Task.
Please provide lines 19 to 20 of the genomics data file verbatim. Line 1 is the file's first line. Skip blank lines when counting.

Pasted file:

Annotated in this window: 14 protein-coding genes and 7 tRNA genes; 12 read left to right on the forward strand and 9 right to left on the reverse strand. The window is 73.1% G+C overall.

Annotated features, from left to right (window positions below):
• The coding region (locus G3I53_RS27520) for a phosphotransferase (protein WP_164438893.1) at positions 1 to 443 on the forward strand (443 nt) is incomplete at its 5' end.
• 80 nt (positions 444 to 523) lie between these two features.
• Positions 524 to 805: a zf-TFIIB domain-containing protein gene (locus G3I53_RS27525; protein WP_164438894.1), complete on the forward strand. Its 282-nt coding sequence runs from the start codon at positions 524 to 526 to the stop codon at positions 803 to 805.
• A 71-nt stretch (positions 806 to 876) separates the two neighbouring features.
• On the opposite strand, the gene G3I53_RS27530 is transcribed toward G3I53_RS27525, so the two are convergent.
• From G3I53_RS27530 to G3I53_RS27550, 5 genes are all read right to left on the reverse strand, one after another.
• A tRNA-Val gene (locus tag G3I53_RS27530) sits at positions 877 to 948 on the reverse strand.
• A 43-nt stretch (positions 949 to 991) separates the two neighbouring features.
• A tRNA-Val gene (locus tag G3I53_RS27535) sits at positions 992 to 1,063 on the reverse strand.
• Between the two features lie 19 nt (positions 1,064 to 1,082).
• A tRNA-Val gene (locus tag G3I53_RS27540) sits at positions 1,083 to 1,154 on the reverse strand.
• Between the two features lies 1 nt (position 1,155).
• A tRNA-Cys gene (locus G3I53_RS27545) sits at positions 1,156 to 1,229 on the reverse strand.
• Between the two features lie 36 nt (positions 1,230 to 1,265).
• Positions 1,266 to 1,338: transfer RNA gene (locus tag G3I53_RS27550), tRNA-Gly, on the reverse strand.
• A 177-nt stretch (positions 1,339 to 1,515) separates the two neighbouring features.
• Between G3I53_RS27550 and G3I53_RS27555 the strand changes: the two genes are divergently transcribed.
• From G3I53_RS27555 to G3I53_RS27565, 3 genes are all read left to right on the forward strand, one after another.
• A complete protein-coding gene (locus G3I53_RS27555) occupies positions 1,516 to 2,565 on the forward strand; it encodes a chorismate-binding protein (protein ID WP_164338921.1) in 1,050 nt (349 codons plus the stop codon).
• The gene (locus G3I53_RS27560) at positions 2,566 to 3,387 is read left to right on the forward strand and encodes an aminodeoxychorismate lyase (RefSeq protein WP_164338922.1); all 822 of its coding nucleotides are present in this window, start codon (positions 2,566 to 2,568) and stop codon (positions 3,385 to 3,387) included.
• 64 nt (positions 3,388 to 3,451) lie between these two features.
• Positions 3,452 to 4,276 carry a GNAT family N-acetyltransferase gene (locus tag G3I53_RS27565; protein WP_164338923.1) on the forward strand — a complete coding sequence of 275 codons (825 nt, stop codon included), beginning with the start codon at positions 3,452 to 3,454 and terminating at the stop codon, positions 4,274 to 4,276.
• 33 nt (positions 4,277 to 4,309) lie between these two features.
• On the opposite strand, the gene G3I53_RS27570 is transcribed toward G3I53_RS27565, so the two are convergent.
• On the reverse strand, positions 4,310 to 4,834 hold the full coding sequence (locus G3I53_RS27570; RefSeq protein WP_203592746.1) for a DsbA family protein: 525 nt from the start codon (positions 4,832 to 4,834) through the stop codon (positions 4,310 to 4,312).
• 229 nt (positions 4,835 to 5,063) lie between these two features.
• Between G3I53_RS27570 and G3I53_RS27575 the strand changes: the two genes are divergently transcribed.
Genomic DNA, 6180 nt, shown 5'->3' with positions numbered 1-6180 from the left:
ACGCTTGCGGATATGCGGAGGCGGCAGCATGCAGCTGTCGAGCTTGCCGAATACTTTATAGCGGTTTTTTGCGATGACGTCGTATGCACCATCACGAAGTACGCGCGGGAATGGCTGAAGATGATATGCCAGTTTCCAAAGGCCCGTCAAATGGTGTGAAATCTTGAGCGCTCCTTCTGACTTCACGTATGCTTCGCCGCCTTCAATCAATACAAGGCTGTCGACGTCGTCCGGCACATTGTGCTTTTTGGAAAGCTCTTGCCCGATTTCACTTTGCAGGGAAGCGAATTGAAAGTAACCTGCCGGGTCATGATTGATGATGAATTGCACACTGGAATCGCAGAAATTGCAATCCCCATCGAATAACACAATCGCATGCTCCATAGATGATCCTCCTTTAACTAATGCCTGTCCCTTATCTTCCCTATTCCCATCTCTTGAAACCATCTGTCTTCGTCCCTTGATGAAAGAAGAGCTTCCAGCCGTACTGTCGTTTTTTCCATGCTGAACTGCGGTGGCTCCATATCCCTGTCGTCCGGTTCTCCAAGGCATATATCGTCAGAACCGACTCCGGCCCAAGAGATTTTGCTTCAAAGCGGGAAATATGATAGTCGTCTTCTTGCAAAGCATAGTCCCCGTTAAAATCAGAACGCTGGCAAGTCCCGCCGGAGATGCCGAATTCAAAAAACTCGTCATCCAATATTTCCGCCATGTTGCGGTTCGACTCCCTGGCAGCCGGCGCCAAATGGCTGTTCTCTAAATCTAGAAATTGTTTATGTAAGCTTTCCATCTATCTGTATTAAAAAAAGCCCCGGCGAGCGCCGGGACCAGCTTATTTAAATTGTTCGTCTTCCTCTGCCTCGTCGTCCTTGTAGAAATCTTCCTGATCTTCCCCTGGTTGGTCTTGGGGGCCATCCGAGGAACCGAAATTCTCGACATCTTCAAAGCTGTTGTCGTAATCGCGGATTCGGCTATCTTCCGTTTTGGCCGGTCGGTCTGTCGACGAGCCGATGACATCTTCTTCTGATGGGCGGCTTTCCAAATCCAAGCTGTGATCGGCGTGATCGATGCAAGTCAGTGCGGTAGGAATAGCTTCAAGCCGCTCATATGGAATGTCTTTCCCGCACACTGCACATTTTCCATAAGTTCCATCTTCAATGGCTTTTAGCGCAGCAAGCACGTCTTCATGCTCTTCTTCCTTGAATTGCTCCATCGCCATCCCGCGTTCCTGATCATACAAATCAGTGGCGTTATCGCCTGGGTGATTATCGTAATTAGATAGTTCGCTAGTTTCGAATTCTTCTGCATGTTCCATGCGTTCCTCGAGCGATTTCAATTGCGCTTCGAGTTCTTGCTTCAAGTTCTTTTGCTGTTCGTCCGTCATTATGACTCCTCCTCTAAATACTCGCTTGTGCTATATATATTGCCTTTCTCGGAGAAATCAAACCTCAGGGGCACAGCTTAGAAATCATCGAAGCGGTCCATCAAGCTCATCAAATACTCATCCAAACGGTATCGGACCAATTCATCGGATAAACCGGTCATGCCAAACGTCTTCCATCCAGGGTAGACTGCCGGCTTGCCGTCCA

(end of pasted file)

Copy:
• Between G3I53_RS27550 and G3I53_RS27555 the strand changes: the two genes are divergently transcribed.
• From G3I53_RS27555 to G3I53_RS27565, 3 genes are all read left to right on the forward strand, one after another.